Bringing the Boardroom to the Battlefield
Steven L. Ossad
Steve grew up in a New Jersey suburb surrounded by returned citizen soldiers, sailors, and marines of World War II. He listened to their stories and developed a lifelong interest in American military history. After a number of boyhood experiences when he learned about a long-forgotten hero, Steve became “Citizen Historian” of the 3rd Armored "Spearhead" Division Association. Under their auspices Steve co-authored a biography of their wartime commander. Major General Maurice Rose: World War II’s Greatest Forgotten Commander, (Taylor Trade Publishing, 2003), tells the story of that boyhood hero, one of the greatest warriors who ever served our country.
Focusing on unknown, or under-studied, heroes and battles, inspiring leadership models, and the lessons of command failure, Steve was the recipient of the 2014 Army War College General and Mrs Matthew Ridgway Research Award as well as a Historical Foundation Distinguished Writing Award for his article, ”Command Failures: Lessons Learned from Lloyd R. Fredendall,” (Army Magazine, March 2003). His article on "Major General John P. Lucas at Anzio: Prudence or Boldness?", Global War Studies, Fall, 2011, was a finalist for the 2011 Army Historical Foundation Award in the Academic category. Steve's work has also appeared in Army History, World War II Magazine, WWII History, Military Heritage, Military History and America’s Civil War Magazines, Wharton Leadership Digest, as well as the CNBC Guest Author BLOG.
For more than two decades, Steve worked as a sell-side technology equity analyst on Wall Street before establishing a second career as a military historian and consultant. He followed Computer Disk Drives & Peripherals, Electronic Manufacturing Services and Business Process Outsourcing, and participated as lead analyst in many of the most important IPO's of the 1980’s and 1990’s. Some of them, Seagate, Apple, Dell, are now giants. During his time on Wall Street, Steve worked with many legendary entrepreneurs, corporate managers, analysts, bankers, venture capitalists and investors responsible for our mobile and social media culture, and continually evaluated them against history’s great battlefield commanders.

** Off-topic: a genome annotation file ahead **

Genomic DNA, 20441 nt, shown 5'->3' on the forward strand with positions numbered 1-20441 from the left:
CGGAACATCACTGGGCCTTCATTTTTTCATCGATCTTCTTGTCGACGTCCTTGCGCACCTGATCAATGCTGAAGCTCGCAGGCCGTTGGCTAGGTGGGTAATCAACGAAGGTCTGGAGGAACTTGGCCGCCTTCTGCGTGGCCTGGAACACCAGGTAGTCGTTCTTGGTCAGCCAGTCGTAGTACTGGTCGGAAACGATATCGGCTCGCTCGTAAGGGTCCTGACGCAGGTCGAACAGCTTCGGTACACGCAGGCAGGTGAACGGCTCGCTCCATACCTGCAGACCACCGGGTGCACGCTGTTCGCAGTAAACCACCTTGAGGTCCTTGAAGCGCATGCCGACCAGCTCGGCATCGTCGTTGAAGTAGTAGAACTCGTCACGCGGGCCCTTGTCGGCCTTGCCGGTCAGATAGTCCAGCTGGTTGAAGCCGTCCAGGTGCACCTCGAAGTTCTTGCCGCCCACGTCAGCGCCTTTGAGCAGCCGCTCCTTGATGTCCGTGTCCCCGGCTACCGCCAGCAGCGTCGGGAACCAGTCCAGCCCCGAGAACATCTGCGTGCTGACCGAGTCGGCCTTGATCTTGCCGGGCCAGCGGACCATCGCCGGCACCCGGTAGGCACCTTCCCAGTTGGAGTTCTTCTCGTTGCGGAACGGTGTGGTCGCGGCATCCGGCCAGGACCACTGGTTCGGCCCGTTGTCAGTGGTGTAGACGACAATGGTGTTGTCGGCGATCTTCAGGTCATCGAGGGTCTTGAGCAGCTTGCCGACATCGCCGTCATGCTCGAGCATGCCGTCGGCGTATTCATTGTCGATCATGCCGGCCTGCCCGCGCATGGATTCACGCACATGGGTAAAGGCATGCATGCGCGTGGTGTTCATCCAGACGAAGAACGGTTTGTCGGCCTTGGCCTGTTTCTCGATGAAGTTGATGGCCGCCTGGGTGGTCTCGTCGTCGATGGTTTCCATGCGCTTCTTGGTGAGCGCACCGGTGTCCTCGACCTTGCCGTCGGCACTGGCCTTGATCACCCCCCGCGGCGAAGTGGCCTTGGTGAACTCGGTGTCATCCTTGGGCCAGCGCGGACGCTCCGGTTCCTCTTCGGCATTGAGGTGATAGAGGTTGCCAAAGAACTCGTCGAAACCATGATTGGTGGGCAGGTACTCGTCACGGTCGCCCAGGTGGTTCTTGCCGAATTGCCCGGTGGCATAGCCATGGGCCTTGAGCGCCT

He holds a BA with Honors in Philosophy from Wesleyan University, an MA degree in the History of Political Philosophy from the New School for Social Research, and an MBA from Harvard Business School.
Edward G. Miller
Ed grew up in western Kentucky, near Ft. Campbell, home of the 101st Airborne. His father served in the Army Air Forces in World War II; his uncle, who enlisted in the pre-war cavalry, was killed in action in Italy. Another member of his family received a posthumous Silver Star for heroism in Normandy and yet another was a rifle battalion executive officer in the Southwest Pacific Area of operations.
A Department of the Army-designated Military Historian, Ed served on active duty from 1980 until 2000. This included over six years in Germany and eight years on a variety of assignments on both the Department of the Army Staff and the Army Secretariat staff at the Pentagon.
As a developer of 'staff ride' experiential leader training programs, he has taken hundreds of officers and veterans on journeys that cover both historical events and their application to real-world leadership challenges. The goal is to put students/clients on the same ground consecrated by the blood of hero and common soldier alike. He knows the Army’s European battlefields in depth, and how decisions affected team and unit performance.
Ed holds a BA degree in history and a master’s degree in public administration from Western Kentucky University. He is a graduate of the U.S. Army Command and General Staff College, and his other military education includes the Army’s Armor and Ordnance Schools; U.S. Naval War College course in National Strategy and Policy, and a seminar in Revolutionary Warfare at the U.S. Air Force Special Operations School. In 2009, the Governor of the Commonwealth of Kentucky appointed Ed as a voting member of the Kentucky Historic Preservation Review Board. He is a Certified Knowledge Manager (CKM).
His current research interests include U.S. Army and Navy industrial management, production, and logistics during WWII as they related to battlefield performance and results under fire.
Last Update: January 16, 2016